Will Figueroa Street Be Los Angeles’ First Truly Complete Street?

For a copy of the flyer announcing their February meetings, ##http://la.streetsblog.org/wp-content/pdf/FullPageSpanishandEnglish1.21.11.pdf ##click here.##
For a copy of the flyer announcing their February meetings, ##http://la.streetsblog.org/wp-content/pdf/FullPageSpanishandEnglish1.21.11.pdf ##click here.##

I have to be honest.  If the My Figueroa project ends up fulfilling its mission of designing a people-friendly Figueroa Street from the southwest corner of Exposition Park to Downtown Los Angeles only by adding a couple of trees and repainting the crosswalks, I’ll be extremely disappointed.

The project team raised expectations by encouraging participants to last September’s community meetings to consider improvements to the corridor such as separated bike lanes and scramble crosswalks.  Then, in addition to partnering with Streetsblog Board Member Deborah Murphy, they announced that the architects for the project were the world renowned Gehl Architects out of Copenhagen.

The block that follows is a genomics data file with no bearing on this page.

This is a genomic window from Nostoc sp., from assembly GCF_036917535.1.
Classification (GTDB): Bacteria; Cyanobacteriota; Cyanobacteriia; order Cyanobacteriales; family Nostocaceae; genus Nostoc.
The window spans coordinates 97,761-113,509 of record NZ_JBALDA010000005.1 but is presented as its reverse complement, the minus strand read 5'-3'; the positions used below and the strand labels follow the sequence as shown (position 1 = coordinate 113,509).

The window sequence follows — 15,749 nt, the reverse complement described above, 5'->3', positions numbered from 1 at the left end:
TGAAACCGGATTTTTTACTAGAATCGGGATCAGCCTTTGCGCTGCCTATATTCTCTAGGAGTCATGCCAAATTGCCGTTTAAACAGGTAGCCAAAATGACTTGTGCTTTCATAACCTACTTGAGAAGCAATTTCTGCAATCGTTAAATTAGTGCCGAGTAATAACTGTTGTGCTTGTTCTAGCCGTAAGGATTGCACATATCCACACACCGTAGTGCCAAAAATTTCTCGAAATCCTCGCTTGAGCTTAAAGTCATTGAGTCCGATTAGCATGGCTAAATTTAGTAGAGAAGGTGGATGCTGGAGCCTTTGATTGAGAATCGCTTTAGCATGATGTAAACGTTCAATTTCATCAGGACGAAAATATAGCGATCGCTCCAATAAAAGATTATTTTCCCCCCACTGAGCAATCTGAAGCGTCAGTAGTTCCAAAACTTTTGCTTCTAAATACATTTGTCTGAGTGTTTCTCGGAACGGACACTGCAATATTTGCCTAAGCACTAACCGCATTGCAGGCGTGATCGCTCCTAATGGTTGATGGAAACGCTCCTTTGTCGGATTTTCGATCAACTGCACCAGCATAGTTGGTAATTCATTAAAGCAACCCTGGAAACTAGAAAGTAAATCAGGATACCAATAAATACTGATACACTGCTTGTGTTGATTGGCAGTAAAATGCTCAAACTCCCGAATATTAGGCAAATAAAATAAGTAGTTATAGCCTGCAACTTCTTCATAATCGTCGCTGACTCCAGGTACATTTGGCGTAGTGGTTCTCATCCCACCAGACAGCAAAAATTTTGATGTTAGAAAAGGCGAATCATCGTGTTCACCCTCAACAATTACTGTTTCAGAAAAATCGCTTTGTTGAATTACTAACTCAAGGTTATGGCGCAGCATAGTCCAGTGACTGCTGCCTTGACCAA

Now, via a flier announcing February’s outreach meetings, they’ve released their first proposed sketches for the corridor.  Instead of five through traffic lanes, a planted median and some street parking, let’s look at the street that’s proposed in the picture above.  Instead of five lanes of yuck and some trees, I see two lanes of through traffic, a dedicated transit lane, a pedestrian plaza, a lane for local and bicycle traffic and then restaurant seating.  What a change that would be…